SINGAPORE (July 24): You all know what artificial intelligence (AI) is, right?

Early adopters of AI technology have already reaped great benefits. For example, businesses have been using AI-powered chat bots to ask timely questions about tax year end, to file accounts for customers, or find out the time of their lunch meeting. Asia is the fastest growing region for AI use, and is expected to grow at a compound annual growth rate (CAGR) of 46.9% between 2016-2021, due to the region’s booming economy and large electronics industry.

I would describe AI as simply the creation of intelligent machines that think and learn like humans. Every time Google predicts your search, you use Siri with your voice, or your iPhone predicts your next word in a text – that’s AI in action.

And less obviously, like when you make an unusual purchase with your card and get a fraud alert from your bank. AI is everywhere, and it’s making a huge difference in our lives every day.

Game changing
I began working with AI a few years ago, and even in this short time the game has changed massively.

As AI engineers, coders, and hackers – whatever you want to call us – we now have a massive choice about how we implement AI into the products we are developing. We can create our own AI technology, or we can also simply leverage generic tools and apply them to specialist problems we are working on.

Let me give you an example of how we worked like this at Sage when building our own AI chatbot, Pegg.

First up, we developed and trained our own AI for the financial domain with skills to take the admin out of accounting, payments, invoices and expenses. We partnered with Microsoft, Amazon and Facebook to teach the AI to understand generic entities like date and location.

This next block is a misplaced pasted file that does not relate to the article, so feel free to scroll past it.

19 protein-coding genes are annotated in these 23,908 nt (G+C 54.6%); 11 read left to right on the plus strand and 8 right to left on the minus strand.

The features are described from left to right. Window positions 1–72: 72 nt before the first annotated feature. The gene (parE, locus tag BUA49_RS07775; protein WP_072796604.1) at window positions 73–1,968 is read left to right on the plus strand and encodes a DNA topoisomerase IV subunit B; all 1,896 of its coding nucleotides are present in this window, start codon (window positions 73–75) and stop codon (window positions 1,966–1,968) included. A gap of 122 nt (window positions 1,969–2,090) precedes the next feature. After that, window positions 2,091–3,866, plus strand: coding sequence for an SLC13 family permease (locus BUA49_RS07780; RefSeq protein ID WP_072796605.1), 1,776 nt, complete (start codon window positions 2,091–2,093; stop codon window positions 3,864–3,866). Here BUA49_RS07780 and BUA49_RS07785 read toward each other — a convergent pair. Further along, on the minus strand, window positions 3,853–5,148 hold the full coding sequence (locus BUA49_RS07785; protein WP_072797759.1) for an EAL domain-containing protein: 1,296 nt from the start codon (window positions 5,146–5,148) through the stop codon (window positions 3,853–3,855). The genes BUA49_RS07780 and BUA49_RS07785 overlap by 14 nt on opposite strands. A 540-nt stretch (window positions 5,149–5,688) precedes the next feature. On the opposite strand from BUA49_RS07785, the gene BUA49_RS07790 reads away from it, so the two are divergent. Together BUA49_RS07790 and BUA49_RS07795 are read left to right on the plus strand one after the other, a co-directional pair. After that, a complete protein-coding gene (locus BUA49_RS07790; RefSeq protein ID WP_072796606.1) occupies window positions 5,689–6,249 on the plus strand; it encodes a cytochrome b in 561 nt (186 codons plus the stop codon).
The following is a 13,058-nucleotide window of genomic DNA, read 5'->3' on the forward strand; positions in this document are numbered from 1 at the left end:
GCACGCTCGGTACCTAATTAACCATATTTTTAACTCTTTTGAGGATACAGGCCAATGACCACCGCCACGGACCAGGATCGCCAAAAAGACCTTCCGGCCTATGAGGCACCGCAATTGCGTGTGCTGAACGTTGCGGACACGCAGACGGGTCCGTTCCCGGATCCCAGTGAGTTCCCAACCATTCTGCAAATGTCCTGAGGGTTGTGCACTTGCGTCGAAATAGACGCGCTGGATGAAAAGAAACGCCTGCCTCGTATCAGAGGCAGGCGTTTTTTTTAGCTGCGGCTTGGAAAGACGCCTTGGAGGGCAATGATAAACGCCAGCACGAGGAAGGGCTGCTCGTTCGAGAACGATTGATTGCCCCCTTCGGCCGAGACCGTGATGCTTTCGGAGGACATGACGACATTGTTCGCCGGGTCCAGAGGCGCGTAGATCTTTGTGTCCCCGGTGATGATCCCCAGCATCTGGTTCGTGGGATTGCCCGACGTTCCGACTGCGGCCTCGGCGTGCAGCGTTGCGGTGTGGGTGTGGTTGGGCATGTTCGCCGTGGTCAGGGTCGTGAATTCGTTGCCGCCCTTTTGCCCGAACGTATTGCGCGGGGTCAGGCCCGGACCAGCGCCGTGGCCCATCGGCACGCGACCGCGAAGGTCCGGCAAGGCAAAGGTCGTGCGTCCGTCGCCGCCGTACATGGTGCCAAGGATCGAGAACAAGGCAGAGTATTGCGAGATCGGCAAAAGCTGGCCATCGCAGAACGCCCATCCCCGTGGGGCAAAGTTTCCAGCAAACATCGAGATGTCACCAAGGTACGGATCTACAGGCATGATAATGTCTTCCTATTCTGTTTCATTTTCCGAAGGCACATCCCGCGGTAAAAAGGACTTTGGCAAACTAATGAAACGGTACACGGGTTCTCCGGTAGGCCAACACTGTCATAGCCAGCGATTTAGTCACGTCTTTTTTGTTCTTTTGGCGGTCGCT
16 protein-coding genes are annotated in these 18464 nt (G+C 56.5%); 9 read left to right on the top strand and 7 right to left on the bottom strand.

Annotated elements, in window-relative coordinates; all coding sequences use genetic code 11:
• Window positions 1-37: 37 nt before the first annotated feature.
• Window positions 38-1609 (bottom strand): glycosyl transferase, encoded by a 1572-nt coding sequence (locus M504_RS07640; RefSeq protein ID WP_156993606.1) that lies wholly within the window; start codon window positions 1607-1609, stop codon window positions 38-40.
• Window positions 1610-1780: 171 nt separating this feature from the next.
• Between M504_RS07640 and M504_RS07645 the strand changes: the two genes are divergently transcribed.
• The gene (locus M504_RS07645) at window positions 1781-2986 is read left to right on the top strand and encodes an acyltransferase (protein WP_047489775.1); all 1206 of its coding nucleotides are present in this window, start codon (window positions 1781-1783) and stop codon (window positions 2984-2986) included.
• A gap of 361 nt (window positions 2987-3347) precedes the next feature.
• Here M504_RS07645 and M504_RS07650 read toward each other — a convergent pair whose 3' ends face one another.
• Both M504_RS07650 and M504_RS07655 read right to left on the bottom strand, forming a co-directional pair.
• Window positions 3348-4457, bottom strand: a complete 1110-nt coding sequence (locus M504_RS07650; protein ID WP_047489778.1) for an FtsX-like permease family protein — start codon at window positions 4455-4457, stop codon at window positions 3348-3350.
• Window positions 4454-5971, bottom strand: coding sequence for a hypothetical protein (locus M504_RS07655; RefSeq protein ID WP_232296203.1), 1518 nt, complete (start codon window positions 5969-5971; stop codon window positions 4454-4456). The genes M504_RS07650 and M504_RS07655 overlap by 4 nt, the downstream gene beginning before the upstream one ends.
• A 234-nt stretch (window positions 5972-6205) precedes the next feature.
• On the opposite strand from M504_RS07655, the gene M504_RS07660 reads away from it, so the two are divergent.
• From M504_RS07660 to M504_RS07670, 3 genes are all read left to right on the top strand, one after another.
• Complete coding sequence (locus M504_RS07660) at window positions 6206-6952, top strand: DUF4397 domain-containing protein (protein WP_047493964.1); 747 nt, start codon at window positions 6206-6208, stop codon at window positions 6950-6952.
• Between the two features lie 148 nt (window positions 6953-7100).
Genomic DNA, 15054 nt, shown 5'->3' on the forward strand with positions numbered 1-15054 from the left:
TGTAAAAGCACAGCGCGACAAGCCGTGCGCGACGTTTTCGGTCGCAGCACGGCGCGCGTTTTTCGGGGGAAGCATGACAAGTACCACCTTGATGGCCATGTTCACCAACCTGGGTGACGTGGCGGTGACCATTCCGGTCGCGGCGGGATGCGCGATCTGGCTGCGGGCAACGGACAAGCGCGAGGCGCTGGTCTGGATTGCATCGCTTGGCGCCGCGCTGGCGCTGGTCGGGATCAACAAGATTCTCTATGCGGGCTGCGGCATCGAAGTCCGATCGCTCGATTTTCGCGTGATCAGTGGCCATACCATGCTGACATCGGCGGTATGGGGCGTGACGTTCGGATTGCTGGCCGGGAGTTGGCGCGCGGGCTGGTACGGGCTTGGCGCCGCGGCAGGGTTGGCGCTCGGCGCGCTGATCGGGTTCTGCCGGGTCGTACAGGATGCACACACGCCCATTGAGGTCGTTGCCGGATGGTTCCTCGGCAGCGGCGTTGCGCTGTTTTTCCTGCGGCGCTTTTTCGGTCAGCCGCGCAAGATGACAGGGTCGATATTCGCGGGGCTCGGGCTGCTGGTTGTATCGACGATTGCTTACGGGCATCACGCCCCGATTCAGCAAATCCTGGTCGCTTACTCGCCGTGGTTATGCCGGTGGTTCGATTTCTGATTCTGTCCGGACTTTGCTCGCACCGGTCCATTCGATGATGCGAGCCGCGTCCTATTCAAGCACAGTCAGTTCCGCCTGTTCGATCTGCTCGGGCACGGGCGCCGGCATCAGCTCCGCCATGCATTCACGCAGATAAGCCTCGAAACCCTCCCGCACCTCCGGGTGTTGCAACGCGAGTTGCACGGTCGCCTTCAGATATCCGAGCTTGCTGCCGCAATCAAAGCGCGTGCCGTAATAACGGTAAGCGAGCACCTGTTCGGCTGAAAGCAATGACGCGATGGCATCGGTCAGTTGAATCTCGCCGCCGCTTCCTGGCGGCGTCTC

We then chose to design our own personality for Pegg to suit the needs of our business users. Pegg has British accounting humour, does not pretend to be human and is proud of being a bot!

The democratisation of technology
The democratisation of technology we are experiencing with AI is awesome. As well as helping to reduce time to market, it is deepening the talent pool and helping businesses of all size have access to the most modern of technology.

But, with great power comes great responsibility. With a few large organisations developing the AI fundamentals that all businesses can use, we need to take a step back and ensure that the work happening is ethical and responsible.

Summarised below are a set of values I work to when building AI, and the guiderails I believe the tech community should adopt to develop AI that is accountable and fit for purpose, at a point in time when AI is poised to revolutionise our lives.

The ethics of code

Below you will find an abridged version of the 5 core principles.

See: The Ethics of Code: Developing AI for Business with Five Core Principles

1. AI should reflect the diversity of the users it serves.
Both industry and community must develop effective mechanisms to filter bias as well as negative sentiment in the data that AI learns from – ensuring AI does not perpetuate stereotypes.

2. AI must be held to account – and so must users

Users build a relationship with AI and start to trust it after just a few meaningful interactions. With trust, comes responsibility and AI needs to be held accountable for its actions and decisions, just like humans.

Technology should not be allowed to become too clever to be accountable. We don’t accept this kind of behaviour from other ‘expert’ professions, so why should technology be the exception.

3. Reward AI for ‘showing its workings’

Any AI system learning from bad examples could end up becoming socially inappropriate – we have to remember that most AI today has no cognition of what it is saying. Only broad listening and learning from diverse data sets will solve for this.

One of the approaches is to develop a reward mechanism when training AI. Reinforcement learning measures should be built not just based on what AI or robots do to achieve an outcome, but also on how AI and robots align with human values to accomplish that particular result.

4. AI should level the playing field
Voice technology and social robots provide newly accessible solutions, specifically to people disadvantaged by sight problems, dyslexia and limited mobility. The business technology community needs to accelerate the development of new technologies to level the playing field and broaden the available talent pool.

5. AI will replace, but it must also create
There will be new opportunities created by the robotification of tasks, and we need to train humans for these prospects. If business and AI work together it will enable people to focus on what they are good at – building relationships and caring for customers.

Kriti Sharma is vice president of Bots and AI, Sage.